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A Lafayette Starbucks appears to have rejected unionizing; vote close enough to change

A Starbucks sign hangs over the building of the downtown Birmingham store, May 11, 2022. A Starbucks in Lafayette, Louisiana recently filed a petition to hold a union election.
Stephan Bisaha/Gulf States Newsroom
A Starbucks sign hangs over the building of the downtown Birmingham store, May 11, 2022. A Starbucks in Lafayette, Louisiana voted against unionizing on Wednesday, Sept. 14, 2022.

Starbucks workers at a store in Lafayette, Louisiana voted against unionizing Wednesday for now, making it one of few to do so during a wave of union victories within the coffee giant.

Baristas and shift supervisors at the store located at 4300 Ambassador Caffery Parkway voted nine to eight against joining Workers United, which is affiliated with the Service Employees International Union.

The unionization defeat could be overturned, though, as four ballots were challenged before the votes were tallied by National Labor Relations Board officials.

A challenge to a ballot can be made by either the union or employer before it is counted. From there, officials set the ballot aside without making a judgment on whether or not the challenge is valid. If the tally is close enough that the challenged ballots can overturn the election, like in this store’s case, the union or employer can ask for a hearing to review the ballots.

Ballots can be dismissed for a number of reasons, such as someone not being an employee when they cast their vote. It’s unclear if the ballots were challenged by the union or Starbucks.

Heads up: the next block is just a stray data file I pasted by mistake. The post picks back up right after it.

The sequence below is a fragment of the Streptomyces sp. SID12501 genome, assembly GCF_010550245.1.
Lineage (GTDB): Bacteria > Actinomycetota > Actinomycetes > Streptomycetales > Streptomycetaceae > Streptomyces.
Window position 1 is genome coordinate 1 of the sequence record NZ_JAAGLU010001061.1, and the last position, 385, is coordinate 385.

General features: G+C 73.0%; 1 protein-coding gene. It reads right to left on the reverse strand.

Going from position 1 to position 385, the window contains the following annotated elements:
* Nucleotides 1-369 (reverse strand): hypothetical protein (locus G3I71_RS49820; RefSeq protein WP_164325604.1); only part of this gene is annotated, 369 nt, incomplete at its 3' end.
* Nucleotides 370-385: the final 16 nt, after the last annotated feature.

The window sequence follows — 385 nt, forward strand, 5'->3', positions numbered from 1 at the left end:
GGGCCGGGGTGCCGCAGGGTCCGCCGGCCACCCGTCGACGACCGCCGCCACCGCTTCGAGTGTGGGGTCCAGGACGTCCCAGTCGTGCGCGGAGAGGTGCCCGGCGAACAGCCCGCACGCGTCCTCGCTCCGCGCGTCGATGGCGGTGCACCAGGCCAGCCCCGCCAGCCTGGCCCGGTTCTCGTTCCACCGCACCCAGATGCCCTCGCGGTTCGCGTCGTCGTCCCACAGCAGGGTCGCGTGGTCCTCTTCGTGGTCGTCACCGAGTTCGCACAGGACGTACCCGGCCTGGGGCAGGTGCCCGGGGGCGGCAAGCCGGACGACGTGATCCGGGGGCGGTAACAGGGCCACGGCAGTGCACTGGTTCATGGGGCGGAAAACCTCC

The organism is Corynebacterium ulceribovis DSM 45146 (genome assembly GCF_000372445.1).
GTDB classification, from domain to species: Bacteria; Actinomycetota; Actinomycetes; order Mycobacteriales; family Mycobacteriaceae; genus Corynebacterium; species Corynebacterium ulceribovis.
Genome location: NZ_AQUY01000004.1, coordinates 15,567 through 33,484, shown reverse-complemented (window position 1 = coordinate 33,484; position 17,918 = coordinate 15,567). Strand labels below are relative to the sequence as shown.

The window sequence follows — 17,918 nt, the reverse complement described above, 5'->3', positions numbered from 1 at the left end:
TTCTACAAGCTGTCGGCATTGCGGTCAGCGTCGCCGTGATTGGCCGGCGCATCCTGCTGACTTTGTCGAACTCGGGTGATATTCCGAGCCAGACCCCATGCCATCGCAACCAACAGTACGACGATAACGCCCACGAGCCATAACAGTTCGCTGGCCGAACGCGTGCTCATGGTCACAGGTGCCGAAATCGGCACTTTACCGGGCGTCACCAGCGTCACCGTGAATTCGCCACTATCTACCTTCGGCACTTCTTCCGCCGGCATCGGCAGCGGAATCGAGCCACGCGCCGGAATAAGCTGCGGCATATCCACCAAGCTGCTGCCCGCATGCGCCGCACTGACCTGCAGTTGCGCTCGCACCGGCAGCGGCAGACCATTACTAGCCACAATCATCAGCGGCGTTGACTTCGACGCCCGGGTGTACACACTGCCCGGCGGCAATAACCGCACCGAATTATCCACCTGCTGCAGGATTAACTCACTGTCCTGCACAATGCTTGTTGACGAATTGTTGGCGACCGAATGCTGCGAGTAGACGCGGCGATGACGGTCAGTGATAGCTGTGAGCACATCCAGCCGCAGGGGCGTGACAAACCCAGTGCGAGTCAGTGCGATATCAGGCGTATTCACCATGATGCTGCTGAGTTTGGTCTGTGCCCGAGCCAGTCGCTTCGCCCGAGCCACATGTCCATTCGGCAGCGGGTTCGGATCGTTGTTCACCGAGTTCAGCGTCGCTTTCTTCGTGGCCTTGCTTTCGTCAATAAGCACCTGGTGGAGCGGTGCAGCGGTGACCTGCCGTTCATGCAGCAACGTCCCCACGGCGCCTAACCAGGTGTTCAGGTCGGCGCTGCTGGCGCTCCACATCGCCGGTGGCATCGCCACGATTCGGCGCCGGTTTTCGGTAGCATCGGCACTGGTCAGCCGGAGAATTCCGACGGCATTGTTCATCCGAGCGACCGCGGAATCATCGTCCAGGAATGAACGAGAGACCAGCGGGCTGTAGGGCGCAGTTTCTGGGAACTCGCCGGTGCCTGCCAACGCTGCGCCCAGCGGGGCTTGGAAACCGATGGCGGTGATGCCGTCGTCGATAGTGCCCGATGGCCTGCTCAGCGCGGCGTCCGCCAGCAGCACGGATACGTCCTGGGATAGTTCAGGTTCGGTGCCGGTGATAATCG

The union election happened after more than a third of the store’s employees signed a petition to unionize in July. The organizer said unionizing was a last resort after the coffee giant failed to address complaints about poor management and an unsafe work environment.

According to the NLRB, 238 Starbucks stores have voted to unionize as of September 13. The Starbucks union wave was set in motion after stores in Buffalo voted to join the union in December, a first for Starbucks. In June, a Starbucks in New Orleans became the first to unionize in Louisiana. A store in Birmingham, Alabama also unionized a week prior.

But negotiating a first union contract has been slow and Starbucks has pushed back against unions, saying they make it harder for the company to address worker needs. It also recently announced new benefits, such as a student loan repayment tool and savings account program, but only at stores that have not unionized.

The NLRB currently has 326 open unfair labor practice charges filed against Starbucks. A federal judge recently ordered the company to rehire 7 workers in Memphis the NLRB said were illegally fired.

While most Starbucks that have held union elections have voted in favor of unionizing, about 53 have voted against joining.

This story was produced by the Gulf States Newsroom, a collaboration among Mississippi Public BroadcastingWBHM in Alabama and WWNO and WRKF in Louisiana and NPR.

Stephan Bisaha is the wealth and poverty reporter for the Gulf States Newsroom, a regional collaboration between NPR and member stations in Alabama (WBHM), Mississippi (MPB) and Louisiana (WWNO and WRKF). He reports on the systemic drivers of poverty in the region and economic development.